Regarding relapse, here’s some interesting information from “Psychology Today“:
Contrary to conventional wisdom, it’s not some singular upsetting event that sends most people spiraling downward into a relapse of depression. Rather, it’s longstanding difficulties of a relatively severe nature.
So conclude researchers at the University of Calgary in Canada, who for six months followed 57 women who had recently recovered from a depressive episode. Within that time 28 percent of the women experienced a relapse of the disorder. The average time to relapse was 111 days.
The study was undertaken to shed more light on the process of relapse, as depression is a highly recurrent disorder. Up to 60 percent of those who recover from a single episode of unipolar depression can expect to have at least one additional episode in their lifetime.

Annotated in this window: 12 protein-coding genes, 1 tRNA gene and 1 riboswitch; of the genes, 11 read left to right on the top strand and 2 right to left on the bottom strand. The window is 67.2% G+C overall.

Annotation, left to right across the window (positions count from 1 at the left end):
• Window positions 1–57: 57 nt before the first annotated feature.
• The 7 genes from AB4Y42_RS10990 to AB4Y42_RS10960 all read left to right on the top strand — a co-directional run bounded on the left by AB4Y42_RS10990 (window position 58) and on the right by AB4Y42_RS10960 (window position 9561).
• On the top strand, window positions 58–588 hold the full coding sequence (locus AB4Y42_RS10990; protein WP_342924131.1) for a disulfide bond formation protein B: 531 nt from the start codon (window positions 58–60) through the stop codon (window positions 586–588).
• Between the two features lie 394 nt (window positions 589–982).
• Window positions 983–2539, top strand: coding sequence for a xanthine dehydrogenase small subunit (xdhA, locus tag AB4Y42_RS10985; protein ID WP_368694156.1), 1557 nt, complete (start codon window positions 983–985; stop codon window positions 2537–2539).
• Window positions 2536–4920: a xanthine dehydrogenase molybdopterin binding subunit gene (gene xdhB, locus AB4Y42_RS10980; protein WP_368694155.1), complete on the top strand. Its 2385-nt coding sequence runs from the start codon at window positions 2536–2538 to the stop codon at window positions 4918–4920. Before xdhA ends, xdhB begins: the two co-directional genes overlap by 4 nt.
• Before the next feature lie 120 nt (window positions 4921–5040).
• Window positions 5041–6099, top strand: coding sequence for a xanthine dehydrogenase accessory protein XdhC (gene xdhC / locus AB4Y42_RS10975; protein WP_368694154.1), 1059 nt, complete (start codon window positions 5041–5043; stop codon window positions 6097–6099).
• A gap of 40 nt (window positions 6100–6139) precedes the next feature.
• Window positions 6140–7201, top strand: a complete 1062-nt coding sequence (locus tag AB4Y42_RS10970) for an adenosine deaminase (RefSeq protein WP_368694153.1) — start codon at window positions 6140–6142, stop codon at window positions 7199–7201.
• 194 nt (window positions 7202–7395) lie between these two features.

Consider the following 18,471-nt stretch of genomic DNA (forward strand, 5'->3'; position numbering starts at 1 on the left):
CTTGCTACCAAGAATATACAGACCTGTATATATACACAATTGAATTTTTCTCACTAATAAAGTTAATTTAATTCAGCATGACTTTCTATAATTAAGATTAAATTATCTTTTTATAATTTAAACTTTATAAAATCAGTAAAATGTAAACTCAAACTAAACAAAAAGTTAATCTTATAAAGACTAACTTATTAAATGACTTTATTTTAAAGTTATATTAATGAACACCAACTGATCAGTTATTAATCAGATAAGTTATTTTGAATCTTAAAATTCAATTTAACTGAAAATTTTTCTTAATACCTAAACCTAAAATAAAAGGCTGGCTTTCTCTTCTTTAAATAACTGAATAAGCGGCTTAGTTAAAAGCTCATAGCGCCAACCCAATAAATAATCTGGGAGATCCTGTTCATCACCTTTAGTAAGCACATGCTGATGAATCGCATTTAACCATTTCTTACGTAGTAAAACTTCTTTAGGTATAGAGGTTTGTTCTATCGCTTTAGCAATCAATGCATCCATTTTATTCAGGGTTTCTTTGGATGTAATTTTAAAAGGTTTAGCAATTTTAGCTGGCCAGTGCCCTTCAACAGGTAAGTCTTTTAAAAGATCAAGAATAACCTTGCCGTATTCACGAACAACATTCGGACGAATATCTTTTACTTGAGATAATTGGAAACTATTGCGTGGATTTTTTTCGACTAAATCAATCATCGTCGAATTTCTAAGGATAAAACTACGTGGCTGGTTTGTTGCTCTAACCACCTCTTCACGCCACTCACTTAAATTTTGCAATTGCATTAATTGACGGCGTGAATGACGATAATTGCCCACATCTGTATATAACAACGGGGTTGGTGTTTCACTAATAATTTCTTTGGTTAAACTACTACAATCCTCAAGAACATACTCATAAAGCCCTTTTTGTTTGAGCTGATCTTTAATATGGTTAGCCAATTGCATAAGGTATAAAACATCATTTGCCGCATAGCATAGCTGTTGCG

Life stressors that are ongoing, lasting for months or even years, can wear down coping skills, the researchers found. However, the existence of social support can prevent relapse, even in the face of enduring difficulties.
It’s not that severe life events don’t have an impact, but their effect depends on the way people cope with them. Those who call on task-oriented coping skills do best.